With so much being said recently about new British musical theatre, I am pleased to report that Fisherman’s Friends the Musical proves we can still do it. Based on the true tale of Port Isaac’s all male shanty singing group who rose to fame, the story was made into a film in 2019 and has now been transformed into an actor/musician masterpiece.
The whole piece is inspiring, joyful and warm, drawing together the essence of community, heritage and love. Before the curtain has even risen we can feel a buzz of anticipation in the auditorium. The sudden opening hit of a male chorus, arranged phenomenally by David White, and mixed with Lucy Osborne’s dynamic design of a moving boat thrusting its way through the waves, immediately pulls us straight to the shores of Cornwall. What is then revealed is a representation of Port Isaac that will make those who know the place smile. With the pub appearing through dockyard doors in one corner and London’s Soho behind another, Osborne has truly created the perfect world for director James Grieve’s vision.
At the heart of this piece is the music. Jim Arnold and Grace McInerny have assembled an incredibly talented cast, whose voices blend like honey. Combining the spirit of the arrangements by the original Fishermen themselves with White’s adaptation of their songs for the stage means there is someone in the audience moved to tears during most numbers.
James Gaddis plays Jim, with a rasp that is refreshing, honest, and proves there is more to musical theatre voices than our current West End suggests. His performance is – well actually for once I don’t know how to describe it, except perfect: every note has intention, every line a reason. Similarly, Parisa Shahmir as Alwyn must be hugely congratulated. Her voice is spellbinding, and one of the most beautiful female folk voices I’ve ever heard in a musical. When she sings she doesn’t need extravagant lights or blocking: she and a simple guitar captivate everyone. The Fishermen themselves are remarkable. Their blend of voices is exceptional, and I even heard one audience member ask if they were the real band!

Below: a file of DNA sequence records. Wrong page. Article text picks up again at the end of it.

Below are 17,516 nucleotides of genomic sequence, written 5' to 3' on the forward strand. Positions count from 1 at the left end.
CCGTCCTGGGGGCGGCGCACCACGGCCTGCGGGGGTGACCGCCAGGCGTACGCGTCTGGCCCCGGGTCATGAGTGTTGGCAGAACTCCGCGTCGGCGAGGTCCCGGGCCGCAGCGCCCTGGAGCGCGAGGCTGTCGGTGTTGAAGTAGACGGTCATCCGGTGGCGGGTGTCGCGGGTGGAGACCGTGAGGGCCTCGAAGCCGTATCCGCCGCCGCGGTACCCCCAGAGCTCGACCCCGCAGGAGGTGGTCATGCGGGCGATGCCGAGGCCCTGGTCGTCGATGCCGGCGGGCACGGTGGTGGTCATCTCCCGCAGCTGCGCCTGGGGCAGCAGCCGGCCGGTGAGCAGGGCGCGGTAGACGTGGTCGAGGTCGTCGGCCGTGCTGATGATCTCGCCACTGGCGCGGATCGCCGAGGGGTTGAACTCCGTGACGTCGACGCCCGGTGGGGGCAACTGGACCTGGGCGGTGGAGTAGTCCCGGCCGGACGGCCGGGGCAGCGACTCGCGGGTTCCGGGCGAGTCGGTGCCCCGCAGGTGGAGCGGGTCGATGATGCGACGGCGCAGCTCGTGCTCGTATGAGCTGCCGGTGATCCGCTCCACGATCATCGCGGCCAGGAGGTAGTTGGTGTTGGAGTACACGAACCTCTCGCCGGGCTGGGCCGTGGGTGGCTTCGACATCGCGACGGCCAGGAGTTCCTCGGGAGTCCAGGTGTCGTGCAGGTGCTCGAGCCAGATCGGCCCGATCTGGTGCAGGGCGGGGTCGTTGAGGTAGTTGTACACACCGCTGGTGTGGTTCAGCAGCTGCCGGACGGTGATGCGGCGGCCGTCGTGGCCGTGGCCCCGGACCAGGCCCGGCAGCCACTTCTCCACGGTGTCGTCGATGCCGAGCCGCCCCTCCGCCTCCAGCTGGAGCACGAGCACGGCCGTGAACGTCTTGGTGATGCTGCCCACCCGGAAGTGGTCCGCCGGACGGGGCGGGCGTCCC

The biggest shout out, though, must go to the actor/musicians, who truly are the key to the show. Led beautiful by James William-Pattison, they move across the stage with impressive ease as they perform, proving once again to the industry that actor musicians are the future and should be hugely celebrated! Matt Cole’s choreography puts these players in the spotlight, with double basses being thrown over shoulders and characters playing spoons on each other’s legs.
Amanda Whittington’s script perfectly captures the Cornish humour and heart. It goes from having the audience howling with laughter to crying. The fast jokes, often landed perfectly by Dakota Starr as Ben, are mixed with the hard facts of Cornish life, ensuring this show is far from a caricature. Praise must also go to Johanna Town, most notably for her lighting design during the boat search party, and to Dan Samson’s sound design, which lifts the vocals and instruments throughout.
Overall, Fisherman’s Friends is a masterpiece. Although its UK tour closes on 20 May I am sure this is not the last we’ve seen of this show. It is British theatre at its best and deserves a place in the West End.
Directed by : James Grieve
Book byr : Amanda Whittington
Choreography by : Matt Cole
Set & costume design by : Lucy Osborne
Musical supervision & arrangement by: David White
Lighting design by: Johanna town
Sound Design by: Dan Samson
Original musical direction by : James Findlay
Musical direction by: James William-Pattison
Fisherman’s Friends plays at New Wimbledon Theatre until 20 May, which will complete its current tour. Further information and bookings can be found here.